Astronomers led by Simon Driver of Scotland's University of St. Andrews have discovered that interstellar dust shades us from as much as 50% of the light emitted by stars and galaxies. The scientists compared the number of galaxies we could see "edge-on" against the number which were "facing us," reasoning that dust would obscure more of the former, since we already receive less light from them. SPACE.com notes, "In fact, the researchers counted about 70 percent fewer edge-on galaxies than face-on galaxies." A NYTimes report provides some additional details: "Interstellar dust absorbs the visible light emitted by stars and then re-radiates it as infrared, or heat, radiation. But when astronomers measured this heat glow from distant galaxies, the dust appeared to be putting out more energy than the stars. 'You can't get more energy out than you put in, so we knew something was very wrong,' said Dr. Driver. The results also mean that there is about 20 percent more mass in stars than previously thought."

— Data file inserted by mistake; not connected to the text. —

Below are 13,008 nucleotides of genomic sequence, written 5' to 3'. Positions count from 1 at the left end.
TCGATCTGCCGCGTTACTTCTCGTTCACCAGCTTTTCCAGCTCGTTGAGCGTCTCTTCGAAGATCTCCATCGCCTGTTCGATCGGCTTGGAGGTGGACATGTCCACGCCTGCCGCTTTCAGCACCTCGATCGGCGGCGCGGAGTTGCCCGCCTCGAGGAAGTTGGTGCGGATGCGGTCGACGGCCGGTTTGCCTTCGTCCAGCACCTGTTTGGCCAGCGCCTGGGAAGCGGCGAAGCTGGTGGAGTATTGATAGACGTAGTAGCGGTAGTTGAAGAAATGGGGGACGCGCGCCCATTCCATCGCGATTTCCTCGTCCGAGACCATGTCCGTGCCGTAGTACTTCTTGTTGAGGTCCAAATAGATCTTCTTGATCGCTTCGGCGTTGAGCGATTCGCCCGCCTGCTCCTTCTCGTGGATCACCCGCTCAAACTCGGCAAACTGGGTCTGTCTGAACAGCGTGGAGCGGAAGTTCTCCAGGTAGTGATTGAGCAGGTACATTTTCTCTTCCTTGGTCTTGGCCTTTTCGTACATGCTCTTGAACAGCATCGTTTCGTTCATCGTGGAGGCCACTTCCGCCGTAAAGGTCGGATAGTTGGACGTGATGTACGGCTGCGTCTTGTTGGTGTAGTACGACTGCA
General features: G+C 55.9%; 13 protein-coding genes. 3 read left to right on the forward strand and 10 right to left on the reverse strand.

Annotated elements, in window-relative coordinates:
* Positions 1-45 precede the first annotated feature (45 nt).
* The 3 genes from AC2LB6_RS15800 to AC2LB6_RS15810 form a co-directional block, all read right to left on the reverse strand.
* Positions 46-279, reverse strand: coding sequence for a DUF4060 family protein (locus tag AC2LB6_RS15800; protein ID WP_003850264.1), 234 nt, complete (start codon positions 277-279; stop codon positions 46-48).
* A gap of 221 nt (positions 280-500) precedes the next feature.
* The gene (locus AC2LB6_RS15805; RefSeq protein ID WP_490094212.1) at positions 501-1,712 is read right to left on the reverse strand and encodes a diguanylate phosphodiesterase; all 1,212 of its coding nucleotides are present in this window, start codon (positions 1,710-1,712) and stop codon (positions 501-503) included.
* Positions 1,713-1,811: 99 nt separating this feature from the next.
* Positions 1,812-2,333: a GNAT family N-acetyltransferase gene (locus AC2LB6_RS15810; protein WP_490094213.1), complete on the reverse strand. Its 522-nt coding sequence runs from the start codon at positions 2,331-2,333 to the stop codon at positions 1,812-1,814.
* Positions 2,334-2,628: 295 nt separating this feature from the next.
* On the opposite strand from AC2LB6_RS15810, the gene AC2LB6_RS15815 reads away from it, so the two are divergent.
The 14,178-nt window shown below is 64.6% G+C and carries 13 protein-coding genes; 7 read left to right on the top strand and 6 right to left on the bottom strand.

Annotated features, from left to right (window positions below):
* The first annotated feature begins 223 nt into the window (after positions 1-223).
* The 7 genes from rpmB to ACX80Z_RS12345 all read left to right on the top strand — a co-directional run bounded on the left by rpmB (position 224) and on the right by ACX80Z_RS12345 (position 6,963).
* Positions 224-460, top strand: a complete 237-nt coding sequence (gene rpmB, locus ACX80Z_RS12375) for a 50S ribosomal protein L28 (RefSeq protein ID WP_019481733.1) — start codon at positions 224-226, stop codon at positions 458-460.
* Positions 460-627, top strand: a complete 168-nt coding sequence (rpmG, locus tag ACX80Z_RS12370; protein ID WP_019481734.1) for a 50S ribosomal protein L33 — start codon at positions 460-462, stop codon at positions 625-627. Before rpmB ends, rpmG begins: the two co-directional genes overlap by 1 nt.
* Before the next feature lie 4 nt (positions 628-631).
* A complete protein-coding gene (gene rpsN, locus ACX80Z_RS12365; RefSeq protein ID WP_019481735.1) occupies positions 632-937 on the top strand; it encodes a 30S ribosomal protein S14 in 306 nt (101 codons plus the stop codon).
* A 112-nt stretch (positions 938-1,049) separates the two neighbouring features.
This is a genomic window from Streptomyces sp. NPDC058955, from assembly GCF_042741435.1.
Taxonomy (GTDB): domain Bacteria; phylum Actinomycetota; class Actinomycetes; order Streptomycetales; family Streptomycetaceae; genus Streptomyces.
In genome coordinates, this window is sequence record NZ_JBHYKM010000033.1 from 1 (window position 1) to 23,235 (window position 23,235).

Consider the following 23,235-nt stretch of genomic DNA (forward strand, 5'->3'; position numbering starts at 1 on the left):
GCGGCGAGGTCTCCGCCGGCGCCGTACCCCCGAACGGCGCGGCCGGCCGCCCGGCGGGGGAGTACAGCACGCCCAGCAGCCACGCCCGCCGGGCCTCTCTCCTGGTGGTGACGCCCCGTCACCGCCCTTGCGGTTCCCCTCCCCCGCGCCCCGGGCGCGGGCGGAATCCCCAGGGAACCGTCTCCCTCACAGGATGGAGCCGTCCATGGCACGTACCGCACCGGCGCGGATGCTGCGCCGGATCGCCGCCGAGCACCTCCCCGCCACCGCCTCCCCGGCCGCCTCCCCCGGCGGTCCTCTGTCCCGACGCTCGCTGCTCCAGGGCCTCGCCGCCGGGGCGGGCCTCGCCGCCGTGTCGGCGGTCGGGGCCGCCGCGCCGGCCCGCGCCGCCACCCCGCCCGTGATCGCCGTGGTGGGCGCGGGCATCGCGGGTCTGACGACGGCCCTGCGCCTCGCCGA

Jeremy LaCroix suggests in an editorial at Linux.com that the phrase "ready for the desktop" is ready for retirement. As anyone who's been using Linux for several years (or even a few) for everyday tasks knows, "ready for the desktop" is in the eye of the beholder.
Raver32 points out an article in the Victoria Times Colonist about an interesting advance in robotic surgery: "Calgary doctors have made surgical history, using a robot to remove a brain tumor from a 21-year-old woman. Doctors used remote controls and an imaging screen, similar to a video game, to guide the two-armed robot through Paige Nickason's brain during the nine-hour surgery Monday. Surgical instruments acting as the hands of the robot — called NeuroArm — provided surgeons with the tools needed to successfully remove the egg-shaped tumor."